As we enter into this new year, many people find themselves declaring resolutions and making fresh starts.  Jim Rhodes, a 1994 graduate of the Camden College of Arts and Sciences, should be the poster child for new beginnings.  The Washington Township High School graduate started his education at Rutgers-Camden in 1975 as a political science major, but left after several years without obtaining his bachelor’s degree.  Jim went into the workforce, eventually working as a stevedore with the Seafarer’s Union on the Pennsauken waterfront.  In 1991, while on the job, he suffered an arm injury that prevented him from continuing his work.  Faced with an uncertain future, he turned to the New Jersey Division of Vocational Rehabilitation.  When the organization learned that Jim had earned credits toward his college degree, they encouraged him to return to school and even offered to pay for his remaining credits.  Such a proposal could not be refused, though Jim admits that taking the first step – inquiring about the re-enrollment process – was difficult, for fear of rejection.  Nevertheless, with that first step, he started a new chapter, one that would prove to be very successful and rewarding.

Upon his return to school, Jim focused on his studies and took a course overload for two semesters in order to graduate in one year.  Despite the heavy workload, his hard work and dedication secured him a spot on the Dean’s List for both semesters, and allowed him to fulfill his goal of earning his bachelor’s degree in 1994.  While his coursework was challenging, Jim cites courses such as Persuasive Writing as laying an important foundation for his later work, teaching him that his words should be concise and powerful.  Dr. Kim Shienbaum, who is currently an Associate Professor of Political Science, was also an important figure in Jim’s life.  He remembers her class on the American presidency as one of his favorites.  Later, Dr. Shienbaum would invite Jim back to campus to be the guest speaker at a political science honor society induction and to serve as a part-time lecturer, teaching a course on New Jersey government and politics.

After graduation, Jim landed a job as a confidential aide to Camden County Freeholder Ed McDonnell, a position that blended his interest in political science and communications.  He stayed in that role for four years before leaving to serve as the director of legislative policy and communications at Independence Blue Cross in Philadelphia.  In 2007, he returned to the city of Camden as a Deputy County Administrator for the County of Camden, and continues to serve in this role.  He is the executive manager responsible for the departments of Public Safety and Juvenile Justice, Employee Benefits and Insurance, and the Office of Information Technology and Telecommunications.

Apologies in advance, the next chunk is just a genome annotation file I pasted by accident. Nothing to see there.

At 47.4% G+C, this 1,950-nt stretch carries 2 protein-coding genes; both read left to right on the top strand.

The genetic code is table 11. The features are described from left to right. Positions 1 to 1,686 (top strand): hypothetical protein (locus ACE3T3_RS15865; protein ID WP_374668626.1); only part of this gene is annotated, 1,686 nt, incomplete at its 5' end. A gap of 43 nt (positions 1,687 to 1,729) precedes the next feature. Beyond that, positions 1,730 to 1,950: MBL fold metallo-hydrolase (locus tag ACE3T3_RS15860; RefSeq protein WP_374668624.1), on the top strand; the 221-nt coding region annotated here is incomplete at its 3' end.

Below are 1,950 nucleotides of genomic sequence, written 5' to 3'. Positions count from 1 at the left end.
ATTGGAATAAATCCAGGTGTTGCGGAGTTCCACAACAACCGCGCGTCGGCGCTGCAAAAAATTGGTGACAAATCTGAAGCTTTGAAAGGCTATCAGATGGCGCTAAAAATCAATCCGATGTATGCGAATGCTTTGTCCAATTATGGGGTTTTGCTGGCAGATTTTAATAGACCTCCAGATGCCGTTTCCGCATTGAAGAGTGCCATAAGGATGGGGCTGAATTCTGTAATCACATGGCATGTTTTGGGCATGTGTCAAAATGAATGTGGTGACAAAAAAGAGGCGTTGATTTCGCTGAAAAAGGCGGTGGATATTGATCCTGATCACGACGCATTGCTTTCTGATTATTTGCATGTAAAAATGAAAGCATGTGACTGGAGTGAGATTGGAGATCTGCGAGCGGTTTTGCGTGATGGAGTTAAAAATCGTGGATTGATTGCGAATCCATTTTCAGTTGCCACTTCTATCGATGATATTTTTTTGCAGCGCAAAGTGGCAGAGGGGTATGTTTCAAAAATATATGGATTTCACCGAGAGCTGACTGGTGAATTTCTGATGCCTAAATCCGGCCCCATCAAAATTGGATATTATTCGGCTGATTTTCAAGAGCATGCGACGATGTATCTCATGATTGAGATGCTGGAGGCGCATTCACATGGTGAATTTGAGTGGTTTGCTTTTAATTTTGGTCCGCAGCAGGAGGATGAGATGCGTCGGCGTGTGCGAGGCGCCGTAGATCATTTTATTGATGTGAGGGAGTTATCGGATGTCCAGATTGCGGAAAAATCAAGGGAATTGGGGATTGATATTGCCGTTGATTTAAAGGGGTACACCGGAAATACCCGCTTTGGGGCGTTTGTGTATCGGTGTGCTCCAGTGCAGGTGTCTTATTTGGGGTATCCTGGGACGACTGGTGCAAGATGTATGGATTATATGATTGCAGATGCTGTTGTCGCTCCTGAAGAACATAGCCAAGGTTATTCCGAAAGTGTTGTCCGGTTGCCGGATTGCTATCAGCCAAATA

While Jim’s professional life kept him busy, he stayed committed and loyal to his alma mater.  In 2006, President Richard L. McCormick asked Jim to serve as on the Rutgers Task Force on Alumni Relations.  At the time, there were nineteen separate Rutgers alumni associations rather than one unified body.  Jim led the way to the creation of a unified alumni association, and served as the founding chair of the Rutgers University Alumni Association, a position that Jim said was a “great honor” and a “tremendous growth opportunity.” 

Currently, Jim serves on the university’s Board of Trustees and is the chair of Dean Kriste Lindenmeyer’s Leadership Council here at Rutgers-Camden.  One of his goals is to increase collaboration between the Dean’s Leadership Council, the alumni leadership, and the alumni themselves.  Recently, Rutgers-Camden alumni received good news with the Rutgers Board of Governors’ recent approval of the Writers’ House and Alumni House.  Jim views this news as an extremely positive development and says, “the Alumni House is a testament to the university’s commitment to its alumni.” 

Jim’s commitment to the alumni of Rutgers is mirrored by his commitment to the university’s current students.  He’s a fervent supporter of the new Dean’s Emergency Fund, an initiative recently started in order to offer financial assistance to students who struggle to pay their tuition and fees.  Jim reiterates the expense of a college education; he also knows from his experience with the New Jersey Division of Vocational Rehabilitation that the offer to keep a student in school “can be a life-altering experience.  If there’s a way to keep students in school, why not do it?”

He muses about his own college career and his life after graduation, and says, “Graduating from Rutgers University taught me that I can accomplish something, that I can achieve my goals.  I became more confident in my abilities.  A whole new world opened up for me that would not have been there otherwise.  That’s why I am so passionate about helping my university.  I am grateful.”

To learn more about the Dean’s Emergency Fund and to make a contribution, visit

About Jim Rhodes

Hometown: Westmont, NJ

Camden College of Arts and Sciences Major: Political Science

Camden College of Arts and Sciences Graduation Date: 1994